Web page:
If you’ve ever been in a job interview for coders, you’ll understand when I tell you that it’s like a cross between the beginning of 2001: A Space Odyssey and the hacking-on-shots employment interview scene in The Social Network that is a crude version of Socrates assaying for gold in your veins if Plato were Don Julio.
Whichever simile you prefer, one thing is clear: hackers value skills. So when Big Tech and the Silicon Valley shilleries take shots at professional musicians and other creators for being “elites”, it’s actually quite comical. Not to mention hypocritical.
Miranda Mulholland is one of the most articulate advocates for artist rights. Her talk at the Economic Club of Canada is among the top essays on the economic realities of being a professional artist in the post-Google creative apocalypse. In particular, Miranda tells the story of the independent “niche” artist who lacks the big advances from major labels because she creates outside of the Katy Perry-Coldplay-Rhianna style lock.
In her recent must-read post, Digital Revolution Fosters More Hurried, Less Skillful Creative Process Miranda points out the important negative effect of the algorithms that surround us (reminiscent of Cathy O’Neil’s groundbreaking Weapons of Math Destruction) and how an algorithmic life is antithetical to creativity and how creativity is the antidote to the algorithmic life.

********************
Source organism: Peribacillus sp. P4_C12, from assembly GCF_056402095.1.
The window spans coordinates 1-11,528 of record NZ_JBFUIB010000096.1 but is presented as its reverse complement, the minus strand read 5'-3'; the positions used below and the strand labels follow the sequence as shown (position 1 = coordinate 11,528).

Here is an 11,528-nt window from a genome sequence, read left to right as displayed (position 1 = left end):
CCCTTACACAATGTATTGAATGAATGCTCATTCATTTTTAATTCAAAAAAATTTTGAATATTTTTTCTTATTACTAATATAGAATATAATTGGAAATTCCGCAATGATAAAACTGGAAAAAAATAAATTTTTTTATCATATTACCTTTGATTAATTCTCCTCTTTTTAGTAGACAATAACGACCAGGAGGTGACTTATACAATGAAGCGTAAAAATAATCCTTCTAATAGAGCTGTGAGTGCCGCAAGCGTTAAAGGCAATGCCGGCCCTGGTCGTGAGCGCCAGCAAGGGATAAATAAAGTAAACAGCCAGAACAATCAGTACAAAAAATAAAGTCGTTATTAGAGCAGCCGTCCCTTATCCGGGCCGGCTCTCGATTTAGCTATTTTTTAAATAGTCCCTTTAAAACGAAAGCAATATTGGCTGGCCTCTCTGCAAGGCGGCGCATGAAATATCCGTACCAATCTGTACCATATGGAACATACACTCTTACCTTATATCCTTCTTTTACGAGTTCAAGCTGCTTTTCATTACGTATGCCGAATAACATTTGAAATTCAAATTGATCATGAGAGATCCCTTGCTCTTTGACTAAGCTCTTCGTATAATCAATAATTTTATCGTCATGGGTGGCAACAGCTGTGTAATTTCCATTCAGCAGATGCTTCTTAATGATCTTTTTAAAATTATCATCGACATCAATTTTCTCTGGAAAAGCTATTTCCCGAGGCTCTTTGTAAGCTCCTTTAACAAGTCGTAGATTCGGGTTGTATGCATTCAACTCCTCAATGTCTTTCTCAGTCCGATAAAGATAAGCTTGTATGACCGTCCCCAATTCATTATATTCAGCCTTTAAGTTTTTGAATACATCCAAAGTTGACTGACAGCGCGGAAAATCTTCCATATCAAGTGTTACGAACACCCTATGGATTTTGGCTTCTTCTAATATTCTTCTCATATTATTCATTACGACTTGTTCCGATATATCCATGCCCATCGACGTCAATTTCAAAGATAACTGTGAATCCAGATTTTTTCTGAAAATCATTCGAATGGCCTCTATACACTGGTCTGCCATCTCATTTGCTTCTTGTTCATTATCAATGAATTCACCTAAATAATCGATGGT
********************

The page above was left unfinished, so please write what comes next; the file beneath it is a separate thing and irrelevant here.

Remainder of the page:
It’s unfortunate that Google has actually attacked her in some twisted logic suggesting that supporting professional creators is somehow elitist. Given Google’s own vaunted personnel practices (for which it is currently being sued), and the smarter-than-thou hacker culture, you would have thought Google would embrace a call for professionalism among creators especially one from a professional creator who somehow manages to make a living in the current algorithmically compromised environment.